This beautiful fall day – 60, sunny, and still – marks the official end to our farming season. As Farmer Dave and a group of CSA volunteers enjoy the weather out in Soule field while planting the remaining garlic, I sit in front of the computer and try to sum up 20 weeks of hard-work, delicious food, community, variable weather, new friends, animals come and gone, and much more.
The ‘season’ in fact starts for Dave well before June, when the first market opens and the first CSA members arrive at Plato’s Harvest to discover what’s in harvest and wander the farm, feeding the animals and taking a break from their day. And it also goes well beyond today as Dave must still clean up and prepare the fields for the cold weather, move animals to their winter homes, care for the cows until December, and take care of everything he didn’t have time for since April. But the bulk of value in what we do takes place in the 20 weeks spanning June to October. It is during these months that we share our harvest, Plato’s Harvest, with friends, members, market-goers, and visitors to our home.
The spring, summer, and early fall are marked by a weekly routine beginning on Monday with volunteer visits from “the moms”, field work, and prep for Tuesday. Tuesday starts early as we rush to harvest everything for the Cambridge market and be on the road by 10:15, not returning until after 8:00. Wednesday flows right into our first CSA pickup, with more harvesting and washing, mixed in with field work and community. Thursday, we begin again the market routine, this time bringing our wares to Steven’s Field in Plymouth. Friday follows, looking much like Wednesday, with our second CSA pickup and more time (for me anyway) playing with the children that visit the farm. The weekend is a chance to slow down – just a bit – but is still full with animal care, field work, and planning for the following week. And Monday it begins again.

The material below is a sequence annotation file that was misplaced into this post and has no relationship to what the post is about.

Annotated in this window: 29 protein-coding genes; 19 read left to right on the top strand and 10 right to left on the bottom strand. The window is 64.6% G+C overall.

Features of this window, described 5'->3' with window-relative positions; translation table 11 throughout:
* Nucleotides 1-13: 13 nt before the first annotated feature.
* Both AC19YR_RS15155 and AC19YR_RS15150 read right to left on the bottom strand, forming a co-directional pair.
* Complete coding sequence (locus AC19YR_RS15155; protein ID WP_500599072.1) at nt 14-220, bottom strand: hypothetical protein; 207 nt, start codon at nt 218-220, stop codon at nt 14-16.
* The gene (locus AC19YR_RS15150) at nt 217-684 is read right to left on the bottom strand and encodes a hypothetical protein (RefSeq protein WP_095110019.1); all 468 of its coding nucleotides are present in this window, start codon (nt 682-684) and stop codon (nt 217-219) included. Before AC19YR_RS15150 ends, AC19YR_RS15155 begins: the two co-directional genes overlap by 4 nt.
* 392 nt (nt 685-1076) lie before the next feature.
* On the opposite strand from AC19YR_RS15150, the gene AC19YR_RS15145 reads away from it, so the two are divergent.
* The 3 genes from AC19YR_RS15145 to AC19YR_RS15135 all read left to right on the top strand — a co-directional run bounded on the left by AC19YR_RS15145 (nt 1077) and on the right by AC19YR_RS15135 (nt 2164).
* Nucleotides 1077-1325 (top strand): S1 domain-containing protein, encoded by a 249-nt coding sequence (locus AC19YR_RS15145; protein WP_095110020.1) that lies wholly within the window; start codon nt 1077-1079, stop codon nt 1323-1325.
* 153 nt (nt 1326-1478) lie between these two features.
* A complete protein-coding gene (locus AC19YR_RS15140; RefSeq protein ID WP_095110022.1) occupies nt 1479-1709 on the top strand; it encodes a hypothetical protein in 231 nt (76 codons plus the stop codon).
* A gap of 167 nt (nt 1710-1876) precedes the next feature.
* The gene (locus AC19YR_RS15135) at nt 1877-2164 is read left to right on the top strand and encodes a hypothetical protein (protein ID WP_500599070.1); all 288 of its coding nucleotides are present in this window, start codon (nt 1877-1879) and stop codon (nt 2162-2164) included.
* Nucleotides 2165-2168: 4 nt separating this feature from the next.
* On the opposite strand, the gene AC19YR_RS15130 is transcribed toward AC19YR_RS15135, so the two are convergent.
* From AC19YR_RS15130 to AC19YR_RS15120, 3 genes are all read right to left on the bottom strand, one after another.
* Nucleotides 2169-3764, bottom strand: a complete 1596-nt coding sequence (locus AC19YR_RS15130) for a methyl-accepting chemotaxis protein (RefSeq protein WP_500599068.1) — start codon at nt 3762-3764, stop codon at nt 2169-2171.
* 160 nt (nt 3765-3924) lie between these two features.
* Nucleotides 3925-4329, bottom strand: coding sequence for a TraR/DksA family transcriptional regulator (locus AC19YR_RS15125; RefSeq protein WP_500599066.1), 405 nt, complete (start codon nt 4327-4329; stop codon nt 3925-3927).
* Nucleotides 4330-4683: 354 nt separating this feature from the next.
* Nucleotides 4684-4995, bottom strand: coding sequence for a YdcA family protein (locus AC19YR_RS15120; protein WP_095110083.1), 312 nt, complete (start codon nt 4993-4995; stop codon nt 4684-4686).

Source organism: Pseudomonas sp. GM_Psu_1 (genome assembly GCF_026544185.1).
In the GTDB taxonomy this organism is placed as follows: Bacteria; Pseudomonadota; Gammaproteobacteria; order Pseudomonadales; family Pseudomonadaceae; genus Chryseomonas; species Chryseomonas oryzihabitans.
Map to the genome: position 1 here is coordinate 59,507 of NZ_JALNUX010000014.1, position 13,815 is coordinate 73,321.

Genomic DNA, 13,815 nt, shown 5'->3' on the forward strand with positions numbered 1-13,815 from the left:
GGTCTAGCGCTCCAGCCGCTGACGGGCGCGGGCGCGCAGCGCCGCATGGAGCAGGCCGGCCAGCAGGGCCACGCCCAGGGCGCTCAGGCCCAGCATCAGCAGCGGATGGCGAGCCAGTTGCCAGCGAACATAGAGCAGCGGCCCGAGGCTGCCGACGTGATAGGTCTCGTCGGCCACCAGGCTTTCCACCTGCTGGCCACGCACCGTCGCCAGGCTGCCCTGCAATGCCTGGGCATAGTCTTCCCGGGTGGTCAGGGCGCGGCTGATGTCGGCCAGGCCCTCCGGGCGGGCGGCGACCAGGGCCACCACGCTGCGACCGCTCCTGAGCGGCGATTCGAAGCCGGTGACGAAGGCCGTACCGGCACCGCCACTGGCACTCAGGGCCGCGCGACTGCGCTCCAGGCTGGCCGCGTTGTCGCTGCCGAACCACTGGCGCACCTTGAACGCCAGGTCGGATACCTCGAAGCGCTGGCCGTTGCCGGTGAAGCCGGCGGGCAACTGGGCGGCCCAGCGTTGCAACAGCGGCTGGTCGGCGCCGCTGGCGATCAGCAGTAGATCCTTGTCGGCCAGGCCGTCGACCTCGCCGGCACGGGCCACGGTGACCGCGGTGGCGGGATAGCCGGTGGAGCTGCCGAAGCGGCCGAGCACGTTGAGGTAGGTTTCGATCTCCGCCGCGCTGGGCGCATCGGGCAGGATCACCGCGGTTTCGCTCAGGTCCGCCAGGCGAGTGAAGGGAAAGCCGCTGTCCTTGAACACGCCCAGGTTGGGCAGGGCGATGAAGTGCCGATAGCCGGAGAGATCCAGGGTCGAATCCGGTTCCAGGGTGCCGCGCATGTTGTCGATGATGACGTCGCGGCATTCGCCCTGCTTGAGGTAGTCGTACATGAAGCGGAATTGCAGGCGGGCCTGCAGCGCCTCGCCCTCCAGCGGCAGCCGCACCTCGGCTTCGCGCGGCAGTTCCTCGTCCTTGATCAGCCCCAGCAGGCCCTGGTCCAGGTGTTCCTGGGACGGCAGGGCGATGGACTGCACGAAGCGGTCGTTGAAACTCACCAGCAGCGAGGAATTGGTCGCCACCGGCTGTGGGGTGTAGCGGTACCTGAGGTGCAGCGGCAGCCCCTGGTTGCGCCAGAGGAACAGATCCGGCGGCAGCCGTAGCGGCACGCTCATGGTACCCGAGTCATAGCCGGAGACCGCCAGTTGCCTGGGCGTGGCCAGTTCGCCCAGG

In truth, I cannot even say the end is bittersweet – although I feel I should. I truly enjoyed the time spent with our CSA members and the games played with their kids, and I looked forward to spending a day in Harvard Square, chatting with our regular customers, and sharing in their joy of the food they would take home. I loved our days in Plymouth, surrounded by friends, set to a background of blue ocean and live music. But I am ready for the change, not in small part because I miss my husband and want to see him rest.
“Talk to me in November” is a commonly heard utterance from April through October, as during this time he has barely time to think. Time away, excursions to the city or the Cape, visiting friends, are all wonderful but very rare occasions. Dave’s schedule is relentless and often follows him to his sleep, leading him to rise before dawn to still the constant concerns invading his dreams and nudging him to wake up early and get started. It is all he can do to hang on this last week, and get up the drive to prep for market. It’s like, what for me, is the end of a run. Where I see the end ahead and its all I can do to not stop 20, 40, 100 feet short of the mark.
And so, today, the routine ends. The work continues, and in fact we’ll be participating at a once-monthly winter market in Plymouth, but the days will shift to more of what some would see as a lazy summer. Waking with the sun, never before dawn, taking time in the morning with breakfast, catching up on emails, finding time to read, and choosing when to head to the farm to care for the animals and finish up field-work, versus having the routine choose for us.
Now I must be clear – as my husband does access this site, and is probably already laughing in his head or thinking sarcastic thoughts – that the bulk of this applies to him. I help with the CSA and the market, I occasionally contribute in the field, and I keep up this website, but never have I, nor could I, match the stamina and commitment that Dave displays. Since I left my job in May, I try my hardest to get up AFTER the sun rises. I am home by dark when he is not. I visit family and friends on an occasional weekend or weekday, where he has no time to do the same. And so, as I said, my contentment with the end to ‘the season’ comes in large part on behalf of my partner and hero.
We want to thank all of you for your participation in the farm and the bounty of the harvest. That is why Dave does this. Yes, we like to eat, but could satisfy ourselves with a small garden. It is because he wants to share the joy and richness of healthy fresh food with others like himself. We take great joy in the time people spend on the farm, and the access the children have to the animals and the notion of where their food comes from. The thanks we receive, and the appreciation of the effort we put in, never goes unnoticed. Those kind words keep Dave going on the toughest of days. So thank you!
Farmer Dave and Sasha